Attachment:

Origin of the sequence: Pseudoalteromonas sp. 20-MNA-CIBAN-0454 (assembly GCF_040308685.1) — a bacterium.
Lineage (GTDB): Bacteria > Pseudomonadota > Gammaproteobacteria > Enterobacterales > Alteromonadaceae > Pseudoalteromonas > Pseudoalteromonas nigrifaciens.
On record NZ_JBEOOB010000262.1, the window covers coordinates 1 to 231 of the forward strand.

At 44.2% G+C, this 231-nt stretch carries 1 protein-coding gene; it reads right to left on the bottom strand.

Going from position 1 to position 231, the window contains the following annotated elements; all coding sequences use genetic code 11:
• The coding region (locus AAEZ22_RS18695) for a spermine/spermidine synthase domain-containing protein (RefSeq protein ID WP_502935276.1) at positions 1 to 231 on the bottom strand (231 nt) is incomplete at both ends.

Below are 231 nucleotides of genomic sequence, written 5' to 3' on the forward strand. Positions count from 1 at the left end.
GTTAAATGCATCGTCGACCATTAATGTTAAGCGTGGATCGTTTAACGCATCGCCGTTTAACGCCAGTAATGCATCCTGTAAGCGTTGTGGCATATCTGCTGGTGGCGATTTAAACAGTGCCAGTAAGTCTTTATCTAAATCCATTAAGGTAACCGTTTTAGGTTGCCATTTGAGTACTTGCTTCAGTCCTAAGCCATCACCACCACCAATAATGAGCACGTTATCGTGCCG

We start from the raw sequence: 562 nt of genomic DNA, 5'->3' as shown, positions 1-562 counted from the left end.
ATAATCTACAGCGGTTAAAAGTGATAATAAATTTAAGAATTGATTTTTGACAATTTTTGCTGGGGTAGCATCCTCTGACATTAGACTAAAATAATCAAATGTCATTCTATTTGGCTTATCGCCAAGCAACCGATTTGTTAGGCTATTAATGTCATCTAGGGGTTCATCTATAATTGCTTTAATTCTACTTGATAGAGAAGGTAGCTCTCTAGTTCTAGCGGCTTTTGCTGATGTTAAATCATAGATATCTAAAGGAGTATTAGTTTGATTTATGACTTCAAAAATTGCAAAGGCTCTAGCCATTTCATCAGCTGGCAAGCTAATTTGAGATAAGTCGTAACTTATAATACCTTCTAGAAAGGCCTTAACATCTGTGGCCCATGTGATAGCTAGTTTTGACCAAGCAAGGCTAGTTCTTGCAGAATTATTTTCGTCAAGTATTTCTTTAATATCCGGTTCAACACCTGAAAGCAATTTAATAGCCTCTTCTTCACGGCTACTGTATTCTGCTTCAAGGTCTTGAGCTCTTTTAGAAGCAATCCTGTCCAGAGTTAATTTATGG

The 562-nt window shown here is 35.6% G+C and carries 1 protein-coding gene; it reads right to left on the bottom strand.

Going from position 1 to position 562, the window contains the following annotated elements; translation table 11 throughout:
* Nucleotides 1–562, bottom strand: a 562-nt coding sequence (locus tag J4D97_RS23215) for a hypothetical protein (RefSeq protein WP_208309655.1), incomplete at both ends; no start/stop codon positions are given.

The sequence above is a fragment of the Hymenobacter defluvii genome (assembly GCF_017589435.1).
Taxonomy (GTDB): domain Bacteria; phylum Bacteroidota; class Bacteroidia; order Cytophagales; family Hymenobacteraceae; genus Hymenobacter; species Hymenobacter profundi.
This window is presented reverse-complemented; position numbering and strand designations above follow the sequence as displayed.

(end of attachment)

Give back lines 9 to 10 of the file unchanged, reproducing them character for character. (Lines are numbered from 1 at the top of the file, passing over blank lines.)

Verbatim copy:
We start from the raw sequence: 562 nt of genomic DNA, 5'->3' as shown, positions 1-562 counted from the left end.
ATAATCTACAGCGGTTAAAAGTGATAATAAATTTAAGAATTGATTTTTGACAATTTTTGCTGGGGTAGCATCCTCTGACATTAGACTAAAATAATCAAATGTCATTCTATTTGGCTTATCGCCAAGCAACCGATTTGTTAGGCTATTAATGTCATCTAGGGGTTCATCTATAATTGCTTTAATTCTACTTGATAGAGAAGGTAGCTCTCTAGTTCTAGCGGCTTTTGCTGATGTTAAATCATAGATATCTAAAGGAGTATTAGTTTGATTTATGACTTCAAAAATTGCAAAGGCTCTAGCCATTTCATCAGCTGGCAAGCTAATTTGAGATAAGTCGTAACTTATAATACCTTCTAGAAAGGCCTTAACATCTGTGGCCCATGTGATAGCTAGTTTTGACCAAGCAAGGCTAGTTCTTGCAGAATTATTTTCGTCAAGTATTTCTTTAATATCCGGTTCAACACCTGAAAGCAATTTAATAGCCTCTTCTTCACGGCTACTGTATTCTGCTTCAAGGTCTTGAGCTCTTTTAGAAGCAATCCTGTCCAGAGTTAATTTATGG